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Inside DM
Jayme Thornton

2017 has been quite a year here at Dance Magazine. From launching our new website to celebrating the magazine's 90th anniversary, it's been a thrilling 12 months. To wrap up the year, the Dance Magazine team took a moment to share each of our favorite highlights.

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Career Advice
Eric Underwood's Instagram is a mix of fashion, dance and fun. Photo for ESQUIRE UK by Tom Craig

Anyone can see that online influence can change how the average Joe or Jill is perceived. In dance, social media has helped boost familiar faces like Misty Copeland and Eric Underwood, who have both gotten athletic ad campaigns, book deals and endorsements.

Having a clear Instagram presence can help dancers create additional job opportunities within the entertainment industry. Check out these tips from four dancers who've used the platform to land new gigs.

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Popular
Photo by Levi Jackman Foster

If you pay attention to James Whiteside's Instagram as closely as we do, you'll notice the American Ballet Theatre principal spends almost as much time in sneakers as he does ballet slippers. His affinity for classic styles (his collection primarily includes Reeboks, Converse and Vans) recently brought a unique opportunity with sneaker brand, KOIO, to design his very own kicks.

"My commercial agent called me and said, 'Hey, this sneaker brand is interested in collaborating with you,'" Whiteside tells us. "And so basically, I just went down to their Soho store and hung out with them and chatted—and the sneaker was born out of that."

KOIO x James Whiteside sneakers

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Dance in Pop Culture
via Instagram

You know you've got something going for you when stars from New York City Ballet and American Ballet Theatre—plus our favorite celebrity dance fan, Jennifer Garner—are all fangirling about you on Instagram.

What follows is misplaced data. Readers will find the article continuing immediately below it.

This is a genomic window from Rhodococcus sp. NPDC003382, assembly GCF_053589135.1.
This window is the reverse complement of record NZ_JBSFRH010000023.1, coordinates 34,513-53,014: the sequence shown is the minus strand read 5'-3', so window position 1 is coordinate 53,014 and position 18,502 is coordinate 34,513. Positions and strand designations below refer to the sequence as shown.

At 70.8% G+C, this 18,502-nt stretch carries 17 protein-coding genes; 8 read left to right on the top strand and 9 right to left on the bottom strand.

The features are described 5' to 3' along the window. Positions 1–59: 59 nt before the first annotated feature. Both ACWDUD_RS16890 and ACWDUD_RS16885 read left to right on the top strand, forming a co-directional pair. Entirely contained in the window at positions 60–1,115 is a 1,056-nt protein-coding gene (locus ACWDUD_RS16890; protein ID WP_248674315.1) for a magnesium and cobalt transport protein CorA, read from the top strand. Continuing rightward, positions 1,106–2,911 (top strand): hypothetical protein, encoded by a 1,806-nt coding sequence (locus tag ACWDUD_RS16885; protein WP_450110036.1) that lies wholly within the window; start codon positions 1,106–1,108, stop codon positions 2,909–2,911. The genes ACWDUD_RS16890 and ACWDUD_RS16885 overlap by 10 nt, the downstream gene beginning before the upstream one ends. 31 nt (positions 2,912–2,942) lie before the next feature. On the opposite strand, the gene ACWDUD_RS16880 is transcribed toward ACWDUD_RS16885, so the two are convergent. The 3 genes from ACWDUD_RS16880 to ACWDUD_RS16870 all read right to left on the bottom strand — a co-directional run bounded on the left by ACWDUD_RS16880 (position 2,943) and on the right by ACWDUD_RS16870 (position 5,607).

The man of the hour is Nick Palmquist, a choreographer and teacher who can often be found dishing out irresistibly sultry commercial jazz combos at New York City's Steps on Broadway. (You may have also heard of his boyfriend, ABT star Marcelo Gomes.)

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Dancers Trending
And the best costume award goes to Harper Watters, aka tennis superstar Serena Williams. Photo via Instagram.

Happy Halloween! If you're still not in the spirit, who better to turn to for some spooky style inspiration than your fellow dancers? These pros' costumes caught our eye (and made us laugh).

1. Recreating a Legend

Famed ballerina Anna Pavlova recently made an appearance at American Ballet Theatre's company class. Oh, no, that's just principal James Whiteside and his impeccable petit allegro. Could've fooled us.

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Dancers Trending

If you love James Whiteside as much as we do, allow us to further fuel your obsession. The ABT principal announced via Instagram that his latest project will be playing the Beast (post-transformation, obv) and choreographing an upcoming extra with Disney Japan's Beauty and the Beast DVD release. While we're still awaiting all of the details, we reached out to Whiteside, who confirmed that he and Boston Ballet principal Misa Kuranaga—who will be dancing Belle—will be recreating the film's ballroom scene.

"I choreographed the pas de deux to a specially arranged piano version of the central theme song, "Tale as Old as Time," and stuck with a very classical ballet structure," Whiteside told us via email. "[I incorporated] moments from the original Disney film, as well as feelings I get while watching classic Disney films. My ballet influences were the very Russian Spring Waters, [Frederick] Ashton's Cinderella and much of Alexei Ratmansky's work."

Courtesy of James Whiteside

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Popular
Bobbi Jene Smith in "True Love Waits."

It's summer, it's almost the weekend, it's the afternoon—if ever there were a moment for a dance video break, this is it. So, what are you in the mood for?